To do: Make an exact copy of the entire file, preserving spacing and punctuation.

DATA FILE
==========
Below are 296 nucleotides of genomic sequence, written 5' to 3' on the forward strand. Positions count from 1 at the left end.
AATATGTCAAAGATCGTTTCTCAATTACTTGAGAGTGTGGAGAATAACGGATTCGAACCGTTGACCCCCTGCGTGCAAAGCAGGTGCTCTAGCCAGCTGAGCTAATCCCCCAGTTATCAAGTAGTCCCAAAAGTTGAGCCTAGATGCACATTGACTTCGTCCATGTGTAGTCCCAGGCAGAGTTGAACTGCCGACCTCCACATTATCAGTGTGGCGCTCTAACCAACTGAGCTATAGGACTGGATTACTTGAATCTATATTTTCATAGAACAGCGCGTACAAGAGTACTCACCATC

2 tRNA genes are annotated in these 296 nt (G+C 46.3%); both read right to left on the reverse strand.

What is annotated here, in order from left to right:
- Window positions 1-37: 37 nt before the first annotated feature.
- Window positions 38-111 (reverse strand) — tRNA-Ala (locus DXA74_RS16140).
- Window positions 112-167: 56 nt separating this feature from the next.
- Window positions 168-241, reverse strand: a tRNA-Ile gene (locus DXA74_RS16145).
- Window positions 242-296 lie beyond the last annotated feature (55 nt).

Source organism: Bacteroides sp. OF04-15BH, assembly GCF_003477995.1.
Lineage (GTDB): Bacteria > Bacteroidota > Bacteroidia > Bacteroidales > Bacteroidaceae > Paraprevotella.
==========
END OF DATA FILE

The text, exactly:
Below are 296 nucleotides of genomic sequence, written 5' to 3' on the forward strand. Positions count from 1 at the left end.
AATATGTCAAAGATCGTTTCTCAATTACTTGAGAGTGTGGAGAATAACGGATTCGAACCGTTGACCCCCTGCGTGCAAAGCAGGTGCTCTAGCCAGCTGAGCTAATCCCCCAGTTATCAAGTAGTCCCAAAAGTTGAGCCTAGATGCACATTGACTTCGTCCATGTGTAGTCCCAGGCAGAGTTGAACTGCCGACCTCCACATTATCAGTGTGGCGCTCTAACCAACTGAGCTATAGGACTGGATTACTTGAATCTATATTTTCATAGAACAGCGCGTACAAGAGTACTCACCATC

2 tRNA genes are annotated in these 296 nt (G+C 46.3%); both read right to left on the reverse strand.

What is annotated here, in order from left to right:
- Window positions 1-37: 37 nt before the first annotated feature.
- Window positions 38-111 (reverse strand) — tRNA-Ala (locus DXA74_RS16140).
- Window positions 112-167: 56 nt separating this feature from the next.
- Window positions 168-241, reverse strand: a tRNA-Ile gene (locus DXA74_RS16145).
- Window positions 242-296 lie beyond the last annotated feature (55 nt).

Source organism: Bacteroides sp. OF04-15BH, assembly GCF_003477995.1.
Lineage (GTDB): Bacteria > Bacteroidota > Bacteroidia > Bacteroidales > Bacteroidaceae > Paraprevotella.